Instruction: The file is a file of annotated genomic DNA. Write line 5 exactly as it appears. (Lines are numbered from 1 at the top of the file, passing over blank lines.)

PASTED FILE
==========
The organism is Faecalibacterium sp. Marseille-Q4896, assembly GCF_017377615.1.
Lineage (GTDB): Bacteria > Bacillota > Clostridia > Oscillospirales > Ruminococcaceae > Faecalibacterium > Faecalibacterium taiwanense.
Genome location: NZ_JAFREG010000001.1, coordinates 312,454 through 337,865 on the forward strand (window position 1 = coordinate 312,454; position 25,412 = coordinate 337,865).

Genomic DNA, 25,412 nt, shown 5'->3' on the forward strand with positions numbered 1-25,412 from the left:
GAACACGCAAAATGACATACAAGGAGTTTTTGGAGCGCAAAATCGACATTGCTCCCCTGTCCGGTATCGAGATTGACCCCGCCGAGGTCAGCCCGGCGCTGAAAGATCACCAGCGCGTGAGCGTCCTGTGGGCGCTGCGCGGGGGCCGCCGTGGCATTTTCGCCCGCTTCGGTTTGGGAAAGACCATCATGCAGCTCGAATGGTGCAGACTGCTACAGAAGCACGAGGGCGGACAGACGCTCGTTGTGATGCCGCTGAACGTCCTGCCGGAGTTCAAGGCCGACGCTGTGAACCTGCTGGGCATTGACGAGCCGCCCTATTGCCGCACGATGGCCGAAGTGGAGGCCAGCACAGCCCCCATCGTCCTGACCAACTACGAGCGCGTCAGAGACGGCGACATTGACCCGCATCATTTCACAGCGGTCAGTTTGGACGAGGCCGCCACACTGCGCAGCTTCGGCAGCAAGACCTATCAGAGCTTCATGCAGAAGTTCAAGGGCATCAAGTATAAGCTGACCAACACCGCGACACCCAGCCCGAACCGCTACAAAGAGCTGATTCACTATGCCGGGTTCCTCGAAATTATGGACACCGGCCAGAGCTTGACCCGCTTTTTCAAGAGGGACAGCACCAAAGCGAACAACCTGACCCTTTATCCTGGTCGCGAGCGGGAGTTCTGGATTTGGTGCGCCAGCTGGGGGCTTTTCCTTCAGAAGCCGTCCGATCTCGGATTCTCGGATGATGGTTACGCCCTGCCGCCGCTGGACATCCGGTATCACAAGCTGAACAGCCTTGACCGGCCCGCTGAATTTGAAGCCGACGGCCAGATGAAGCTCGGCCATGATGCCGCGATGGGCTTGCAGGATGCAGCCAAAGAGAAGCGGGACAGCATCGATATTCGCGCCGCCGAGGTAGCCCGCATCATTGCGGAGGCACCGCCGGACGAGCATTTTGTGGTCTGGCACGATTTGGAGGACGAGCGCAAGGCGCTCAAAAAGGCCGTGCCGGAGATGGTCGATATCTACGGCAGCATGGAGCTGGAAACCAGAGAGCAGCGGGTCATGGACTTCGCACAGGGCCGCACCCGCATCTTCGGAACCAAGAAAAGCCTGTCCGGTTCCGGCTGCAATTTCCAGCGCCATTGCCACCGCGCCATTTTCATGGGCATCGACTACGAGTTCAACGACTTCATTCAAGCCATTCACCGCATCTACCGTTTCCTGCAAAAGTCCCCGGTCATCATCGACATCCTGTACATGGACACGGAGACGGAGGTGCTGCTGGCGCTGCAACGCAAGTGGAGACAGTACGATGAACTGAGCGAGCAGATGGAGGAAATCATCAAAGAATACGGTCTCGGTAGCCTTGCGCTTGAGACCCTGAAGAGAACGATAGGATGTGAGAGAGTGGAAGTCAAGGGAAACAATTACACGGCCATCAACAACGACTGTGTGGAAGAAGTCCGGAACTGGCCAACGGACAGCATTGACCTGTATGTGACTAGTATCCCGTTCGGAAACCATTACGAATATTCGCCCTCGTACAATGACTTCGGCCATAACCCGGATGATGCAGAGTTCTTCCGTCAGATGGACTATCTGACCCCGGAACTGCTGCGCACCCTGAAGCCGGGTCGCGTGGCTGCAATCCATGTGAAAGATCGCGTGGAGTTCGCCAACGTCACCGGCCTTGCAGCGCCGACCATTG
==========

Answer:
GAACACGCAAAATGACATACAAGGAGTTTTTGGAGCGCAAAATCGACATTGCTCCCCTGTCCGGTATCGAGATTGACCCCGCCGAGGTCAGCCCGGCGCTGAAAGATCACCAGCGCGTGAGCGTCCTGTGGGCGCTGCGCGGGGGCCGCCGTGGCATTTTCGCCCGCTTCGGTTTGGGAAAGACCATCATGCAGCTCGAATGGTGCAGACTGCTACAGAAGCACGAGGGCGGACAGACGCTCGTTGTGATGCCGCTGAACGTCCTGCCGGAGTTCAAGGCCGACGCTGTGAACCTGCTGGGCATTGACGAGCCGCCCTATTGCCGCACGATGGCCGAAGTGGAGGCCAGCACAGCCCCCATCGTCCTGACCAACTACGAGCGCGTCAGAGACGGCGACATTGACCCGCATCATTTCACAGCGGTCAGTTTGGACGAGGCCGCCACACTGCGCAGCTTCGGCAGCAAGACCTATCAGAGCTTCATGCAGAAGTTCAAGGGCATCAAGTATAAGCTGACCAACACCGCGACACCCAGCCCGAACCGCTACAAAGAGCTGATTCACTATGCCGGGTTCCTCGAAATTATGGACACCGGCCAGAGCTTGACCCGCTTTTTCAAGAGGGACAGCACCAAAGCGAACAACCTGACCCTTTATCCTGGTCGCGAGCGGGAGTTCTGGATTTGGTGCGCCAGCTGGGGGCTTTTCCTTCAGAAGCCGTCCGATCTCGGATTCTCGGATGATGGTTACGCCCTGCCGCCGCTGGACATCCGGTATCACAAGCTGAACAGCCTTGACCGGCCCGCTGAATTTGAAGCCGACGGCCAGATGAAGCTCGGCCATGATGCCGCGATGGGCTTGCAGGATGCAGCCAAAGAGAAGCGGGACAGCATCGATATTCGCGCCGCCGAGGTAGCCCGCATCATTGCGGAGGCACCGCCGGACGAGCATTTTGTGGTCTGGCACGATTTGGAGGACGAGCGCAAGGCGCTCAAAAAGGCCGTGCCGGAGATGGTCGATATCTACGGCAGCATGGAGCTGGAAACCAGAGAGCAGCGGGTCATGGACTTCGCACAGGGCCGCACCCGCATCTTCGGAACCAAGAAAAGCCTGTCCGGTTCCGGCTGCAATTTCCAGCGCCATTGCCACCGCGCCATTTTCATGGGCATCGACTACGAGTTCAACGACTTCATTCAAGCCATTCACCGCATCTACCGTTTCCTGCAAAAGTCCCCGGTCATCATCGACATCCTGTACATGGACACGGAGACGGAGGTGCTGCTGGCGCTGCAACGCAAGTGGAGACAGTACGATGAACTGAGCGAGCAGATGGAGGAAATCATCAAAGAATACGGTCTCGGTAGCCTTGCGCTTGAGACCCTGAAGAGAACGATAGGATGTGAGAGAGTGGAAGTCAAGGGAAACAATTACACGGCCATCAACAACGACTGTGTGGAAGAAGTCCGGAACTGGCCAACGGACAGCATTGACCTGTATGTGACTAGTATCCCGTTCGGAAACCATTACGAATATTCGCCCTCGTACAATGACTTCGGCCATAACCCGGATGATGCAGAGTTCTTCCGTCAGATGGACTATCTGACCCCGGAACTGCTGCGCACCCTGAAGCCGGGTCGCGTGGCTGCAATCCATGTGAAAGATCGCGTGGAGTTCGCCAACGTCACCGGCCTTGCAGCGCCGACCATTG